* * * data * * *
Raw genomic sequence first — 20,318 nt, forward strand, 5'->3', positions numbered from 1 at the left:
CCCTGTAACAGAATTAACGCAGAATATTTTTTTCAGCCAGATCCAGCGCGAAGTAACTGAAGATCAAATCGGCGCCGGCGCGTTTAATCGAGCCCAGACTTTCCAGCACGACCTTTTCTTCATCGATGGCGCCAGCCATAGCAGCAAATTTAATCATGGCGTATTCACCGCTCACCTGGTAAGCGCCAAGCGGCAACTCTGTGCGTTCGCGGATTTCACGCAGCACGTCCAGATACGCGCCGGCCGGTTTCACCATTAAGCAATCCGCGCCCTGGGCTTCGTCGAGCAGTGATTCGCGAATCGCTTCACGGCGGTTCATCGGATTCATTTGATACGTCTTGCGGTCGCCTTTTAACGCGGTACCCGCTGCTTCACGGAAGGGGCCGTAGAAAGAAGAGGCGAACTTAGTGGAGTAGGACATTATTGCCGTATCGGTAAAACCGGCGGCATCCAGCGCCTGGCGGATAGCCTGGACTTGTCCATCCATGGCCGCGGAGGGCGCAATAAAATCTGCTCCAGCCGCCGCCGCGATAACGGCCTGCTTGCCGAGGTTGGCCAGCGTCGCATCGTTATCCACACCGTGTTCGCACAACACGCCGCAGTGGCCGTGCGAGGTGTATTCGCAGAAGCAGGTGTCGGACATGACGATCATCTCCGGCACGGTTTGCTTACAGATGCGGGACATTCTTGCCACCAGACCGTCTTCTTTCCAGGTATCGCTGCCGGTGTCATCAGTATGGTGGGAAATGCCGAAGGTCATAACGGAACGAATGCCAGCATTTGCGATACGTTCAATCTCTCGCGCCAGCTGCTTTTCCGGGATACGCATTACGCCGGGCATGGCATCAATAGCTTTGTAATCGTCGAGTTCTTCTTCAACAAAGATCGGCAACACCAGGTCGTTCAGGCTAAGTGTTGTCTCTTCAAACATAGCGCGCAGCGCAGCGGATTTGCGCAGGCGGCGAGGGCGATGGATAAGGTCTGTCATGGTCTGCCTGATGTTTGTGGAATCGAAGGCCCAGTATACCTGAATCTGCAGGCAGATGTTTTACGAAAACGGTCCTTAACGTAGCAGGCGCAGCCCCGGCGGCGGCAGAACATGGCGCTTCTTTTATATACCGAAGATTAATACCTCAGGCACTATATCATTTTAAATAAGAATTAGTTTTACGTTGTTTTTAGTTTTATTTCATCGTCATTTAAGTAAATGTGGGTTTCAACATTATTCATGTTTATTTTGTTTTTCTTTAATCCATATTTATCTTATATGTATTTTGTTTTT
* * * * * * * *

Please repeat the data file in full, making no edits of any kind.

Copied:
Raw genomic sequence first — 20,318 nt, forward strand, 5'->3', positions numbered from 1 at the left:
CCCTGTAACAGAATTAACGCAGAATATTTTTTTCAGCCAGATCCAGCGCGAAGTAACTGAAGATCAAATCGGCGCCGGCGCGTTTAATCGAGCCCAGACTTTCCAGCACGACCTTTTCTTCATCGATGGCGCCAGCCATAGCAGCAAATTTAATCATGGCGTATTCACCGCTCACCTGGTAAGCGCCAAGCGGCAACTCTGTGCGTTCGCGGATTTCACGCAGCACGTCCAGATACGCGCCGGCCGGTTTCACCATTAAGCAATCCGCGCCCTGGGCTTCGTCGAGCAGTGATTCGCGAATCGCTTCACGGCGGTTCATCGGATTCATTTGATACGTCTTGCGGTCGCCTTTTAACGCGGTACCCGCTGCTTCACGGAAGGGGCCGTAGAAAGAAGAGGCGAACTTAGTGGAGTAGGACATTATTGCCGTATCGGTAAAACCGGCGGCATCCAGCGCCTGGCGGATAGCCTGGACTTGTCCATCCATGGCCGCGGAGGGCGCAATAAAATCTGCTCCAGCCGCCGCCGCGATAACGGCCTGCTTGCCGAGGTTGGCCAGCGTCGCATCGTTATCCACACCGTGTTCGCACAACACGCCGCAGTGGCCGTGCGAGGTGTATTCGCAGAAGCAGGTGTCGGACATGACGATCATCTCCGGCACGGTTTGCTTACAGATGCGGGACATTCTTGCCACCAGACCGTCTTCTTTCCAGGTATCGCTGCCGGTGTCATCAGTATGGTGGGAAATGCCGAAGGTCATAACGGAACGAATGCCAGCATTTGCGATACGTTCAATCTCTCGCGCCAGCTGCTTTTCCGGGATACGCATTACGCCGGGCATGGCATCAATAGCTTTGTAATCGTCGAGTTCTTCTTCAACAAAGATCGGCAACACCAGGTCGTTCAGGCTAAGTGTTGTCTCTTCAAACATAGCGCGCAGCGCAGCGGATTTGCGCAGGCGGCGAGGGCGATGGATAAGGTCTGTCATGGTCTGCCTGATGTTTGTGGAATCGAAGGCCCAGTATACCTGAATCTGCAGGCAGATGTTTTACGAAAACGGTCCTTAACGTAGCAGGCGCAGCCCCGGCGGCGGCAGAACATGGCGCTTCTTTTATATACCGAAGATTAATACCTCAGGCACTATATCATTTTAAATAAGAATTAGTTTTACGTTGTTTTTAGTTTTATTTCATCGTCATTTAAGTAAATGTGGGTTTCAACATTATTCATGTTTATTTTGTTTTTCTTTAATCCATATTTATCTTATATGTATTTTGTTTTT